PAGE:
Everyone speaks about how much they loved their first year; moving out, getting drunk and meeting new people. But what people fail to mention is how irritating it is to live in university ran halls, or at least till you get there, then they never stop mentioning it. The University throws 6-8 people into a flat based purely on the fact that that type of accommodation was one of their options.
Moving out for the first time seems really exciting at first, finally getting the freedom to do whatever you like without anyone stopping you.. However it takes about 2 weeks for you to realise, you can’t budget, you’re not quite sure when meat goes off and things don’t clean themselves. You will learn that at home, although it might not feel like it, you have been living in luxury. At home the use by date was something of a law, however, at uni, it is completely disregarded as a bunch of students believe that the sniff test is better than what the team of trained professionals came up with back at the store. You will also realise, you’re not actually that bothered about talking to one of your parents, although if the other one hasn’t rang you for 48 hours you feel like they have forgotten about you. And you will get an overwhelming feeling of guilt every time you have to ask for money because you just spent your last £1 on flumps.
Cleanliness is probably the biggest issue of the student household. We all have different opinions on what is clean and your flat will range from the borderline compulsive cleaner to that one flatmate who you’re sure is part wild animal. Dishes left near the sink are no longer acceptable, as it becomes apparent that your flat can not function with a dirty plate in their midst, due to the 50 post-it notes you find on top of said dish telling you to clean it. You will know exactly what flatmate needed there parents to tell them when to shower, purely by the green aura he has when he occasionally scurrys out of his room for food. And good luck if you share a shower with a girl (or hairy male for that matter) as you will have to pick matted hair, skin and pubes from your drain, whilst your flat mates watch and say it couldn’t be theirs because its ‘too dark.’
When you move in, you will be given the keys to a painfully boring room, usually blue and white, which looks like where dreams come to die. But you won’t care, because you’ve told yourself that this is freedom, so you start unpacking your fancy new sheets, that your parents bought you (which will end up covered in cum and/or vomit) and hanging your posters (that will most likely get torn down at a flat party, or fall in the middle of the night just to scare you). You will do everything you can, in the first month, to make your room exactly how you want it, then you realise that you have filled your room so full you can physically study in it, which means for long trips to the library. And from then on anyone who ever comes into your flat will feel they are allowed to wander into your room and have a look around, to then walk out and take the piss because of your One Direction poster. -.-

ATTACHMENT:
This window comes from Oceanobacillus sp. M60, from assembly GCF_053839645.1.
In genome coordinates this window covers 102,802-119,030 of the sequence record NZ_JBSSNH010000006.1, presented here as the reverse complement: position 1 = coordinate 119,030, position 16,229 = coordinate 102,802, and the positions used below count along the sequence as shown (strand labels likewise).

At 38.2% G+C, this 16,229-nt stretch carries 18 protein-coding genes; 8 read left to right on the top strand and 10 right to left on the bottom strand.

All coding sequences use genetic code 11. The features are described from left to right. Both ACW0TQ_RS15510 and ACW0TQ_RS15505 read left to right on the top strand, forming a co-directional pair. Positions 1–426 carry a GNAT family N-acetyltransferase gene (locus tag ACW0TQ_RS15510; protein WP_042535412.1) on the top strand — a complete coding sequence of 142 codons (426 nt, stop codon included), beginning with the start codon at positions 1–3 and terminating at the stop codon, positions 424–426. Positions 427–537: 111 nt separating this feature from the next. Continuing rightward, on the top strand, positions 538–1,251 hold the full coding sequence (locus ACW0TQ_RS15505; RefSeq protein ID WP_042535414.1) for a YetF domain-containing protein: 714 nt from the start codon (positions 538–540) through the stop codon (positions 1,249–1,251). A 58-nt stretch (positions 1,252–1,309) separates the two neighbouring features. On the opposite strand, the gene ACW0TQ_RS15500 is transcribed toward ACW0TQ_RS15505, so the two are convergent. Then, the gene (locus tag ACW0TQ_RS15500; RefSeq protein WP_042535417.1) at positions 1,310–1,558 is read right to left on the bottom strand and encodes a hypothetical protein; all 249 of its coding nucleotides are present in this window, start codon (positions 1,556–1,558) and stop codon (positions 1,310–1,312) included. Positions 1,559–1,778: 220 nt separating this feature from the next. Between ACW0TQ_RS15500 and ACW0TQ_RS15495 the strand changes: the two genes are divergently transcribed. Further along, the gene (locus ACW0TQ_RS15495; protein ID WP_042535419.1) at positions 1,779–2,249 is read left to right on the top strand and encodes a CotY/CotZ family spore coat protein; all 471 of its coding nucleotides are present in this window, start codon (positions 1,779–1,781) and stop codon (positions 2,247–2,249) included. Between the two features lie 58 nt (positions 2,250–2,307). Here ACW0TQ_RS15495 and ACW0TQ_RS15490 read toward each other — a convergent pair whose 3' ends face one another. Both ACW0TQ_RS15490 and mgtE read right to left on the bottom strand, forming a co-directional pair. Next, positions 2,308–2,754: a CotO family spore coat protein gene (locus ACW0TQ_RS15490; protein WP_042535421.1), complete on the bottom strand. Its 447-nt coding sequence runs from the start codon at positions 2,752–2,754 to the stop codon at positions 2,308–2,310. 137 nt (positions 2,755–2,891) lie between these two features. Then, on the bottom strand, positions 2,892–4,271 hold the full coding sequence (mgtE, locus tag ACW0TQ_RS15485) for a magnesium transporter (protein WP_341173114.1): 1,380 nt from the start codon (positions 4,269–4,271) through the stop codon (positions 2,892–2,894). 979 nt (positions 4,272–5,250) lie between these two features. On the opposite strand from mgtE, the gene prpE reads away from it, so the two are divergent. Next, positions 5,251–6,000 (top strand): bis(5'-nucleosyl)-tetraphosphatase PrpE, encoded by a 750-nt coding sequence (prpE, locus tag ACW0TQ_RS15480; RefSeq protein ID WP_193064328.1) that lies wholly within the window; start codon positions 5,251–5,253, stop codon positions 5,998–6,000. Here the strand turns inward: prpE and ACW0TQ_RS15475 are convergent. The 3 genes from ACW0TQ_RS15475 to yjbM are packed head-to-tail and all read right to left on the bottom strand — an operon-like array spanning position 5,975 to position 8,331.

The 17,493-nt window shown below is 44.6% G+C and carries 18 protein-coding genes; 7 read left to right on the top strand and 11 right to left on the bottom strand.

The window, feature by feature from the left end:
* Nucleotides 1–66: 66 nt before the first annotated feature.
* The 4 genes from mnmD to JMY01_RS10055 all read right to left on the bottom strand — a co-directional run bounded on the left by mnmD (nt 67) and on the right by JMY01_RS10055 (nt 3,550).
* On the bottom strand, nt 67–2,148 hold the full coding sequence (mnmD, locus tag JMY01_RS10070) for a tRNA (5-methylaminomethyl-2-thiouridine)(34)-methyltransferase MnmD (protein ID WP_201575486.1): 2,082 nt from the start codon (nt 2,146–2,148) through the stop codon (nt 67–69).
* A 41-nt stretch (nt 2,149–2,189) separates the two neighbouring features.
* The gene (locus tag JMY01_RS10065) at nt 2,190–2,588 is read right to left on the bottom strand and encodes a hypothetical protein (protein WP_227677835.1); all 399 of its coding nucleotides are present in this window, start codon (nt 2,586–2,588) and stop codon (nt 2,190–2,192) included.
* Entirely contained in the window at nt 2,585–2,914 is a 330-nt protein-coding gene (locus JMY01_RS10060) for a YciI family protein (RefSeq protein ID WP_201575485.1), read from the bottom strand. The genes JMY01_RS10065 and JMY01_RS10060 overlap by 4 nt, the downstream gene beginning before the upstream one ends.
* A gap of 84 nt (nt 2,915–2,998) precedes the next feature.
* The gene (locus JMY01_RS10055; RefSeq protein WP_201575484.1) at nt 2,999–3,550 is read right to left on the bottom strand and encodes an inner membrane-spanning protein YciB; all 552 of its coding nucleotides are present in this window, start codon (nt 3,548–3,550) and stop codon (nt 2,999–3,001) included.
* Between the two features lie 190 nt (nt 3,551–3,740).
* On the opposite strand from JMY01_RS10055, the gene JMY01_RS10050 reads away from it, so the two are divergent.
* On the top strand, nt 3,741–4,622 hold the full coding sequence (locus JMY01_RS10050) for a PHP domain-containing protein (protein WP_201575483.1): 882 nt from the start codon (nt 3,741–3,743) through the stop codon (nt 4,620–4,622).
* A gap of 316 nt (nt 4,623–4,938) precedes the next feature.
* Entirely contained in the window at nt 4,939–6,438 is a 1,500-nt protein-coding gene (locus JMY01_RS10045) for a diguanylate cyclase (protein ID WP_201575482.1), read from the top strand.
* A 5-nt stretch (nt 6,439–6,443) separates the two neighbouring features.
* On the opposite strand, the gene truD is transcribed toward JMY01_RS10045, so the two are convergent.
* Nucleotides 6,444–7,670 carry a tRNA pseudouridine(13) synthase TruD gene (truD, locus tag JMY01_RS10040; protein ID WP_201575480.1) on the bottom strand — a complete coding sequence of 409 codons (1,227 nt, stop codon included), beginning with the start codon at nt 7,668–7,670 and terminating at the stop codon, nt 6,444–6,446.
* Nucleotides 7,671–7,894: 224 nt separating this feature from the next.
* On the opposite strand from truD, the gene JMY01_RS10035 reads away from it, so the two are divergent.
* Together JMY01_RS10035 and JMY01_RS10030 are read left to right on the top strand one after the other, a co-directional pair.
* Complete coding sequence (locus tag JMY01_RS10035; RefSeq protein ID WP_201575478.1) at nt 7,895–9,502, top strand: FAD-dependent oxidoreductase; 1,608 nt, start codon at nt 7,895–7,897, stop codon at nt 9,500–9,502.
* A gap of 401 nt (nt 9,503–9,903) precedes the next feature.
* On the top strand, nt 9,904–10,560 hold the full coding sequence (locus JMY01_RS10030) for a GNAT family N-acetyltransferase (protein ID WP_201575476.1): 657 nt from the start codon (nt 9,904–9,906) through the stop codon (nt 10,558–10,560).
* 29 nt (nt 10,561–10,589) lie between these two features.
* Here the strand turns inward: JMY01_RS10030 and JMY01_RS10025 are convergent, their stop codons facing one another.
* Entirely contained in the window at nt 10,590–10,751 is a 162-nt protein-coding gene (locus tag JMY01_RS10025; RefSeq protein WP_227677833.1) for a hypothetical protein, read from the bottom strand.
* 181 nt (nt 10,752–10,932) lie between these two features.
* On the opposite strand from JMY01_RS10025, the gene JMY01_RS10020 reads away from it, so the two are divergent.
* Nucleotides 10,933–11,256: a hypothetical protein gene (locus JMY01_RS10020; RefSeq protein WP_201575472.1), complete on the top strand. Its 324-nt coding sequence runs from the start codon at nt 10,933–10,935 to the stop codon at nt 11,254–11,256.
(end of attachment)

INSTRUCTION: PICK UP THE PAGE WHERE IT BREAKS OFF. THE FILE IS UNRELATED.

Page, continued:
You flats will become both, your friends for life and your worst nightmare. In most cases, you will get on with most of your flat, but this doesn’t really mean you like them. Just because you can have a 5 minute conversation, on the only thing you have in common every time you go in the kitchen, doesn’t mean you’re going to be invited to their wedding. There will be people who irritate the life out of you, and those you just can’t have a conversation with. But there will be some people in there who you absolutly love! These are the people who help put you to bed when your drunk, or tidy up after the flat party you had, while you’re throwing your guts up in the toilet. And these are the people you will most likely live with in 2nd year, because you couldn’t bare to live apart.
Living in halls can be great, but it can suck ass, but by making sure you make some good friends, and try to dishes, you can have an amazing year with some great people.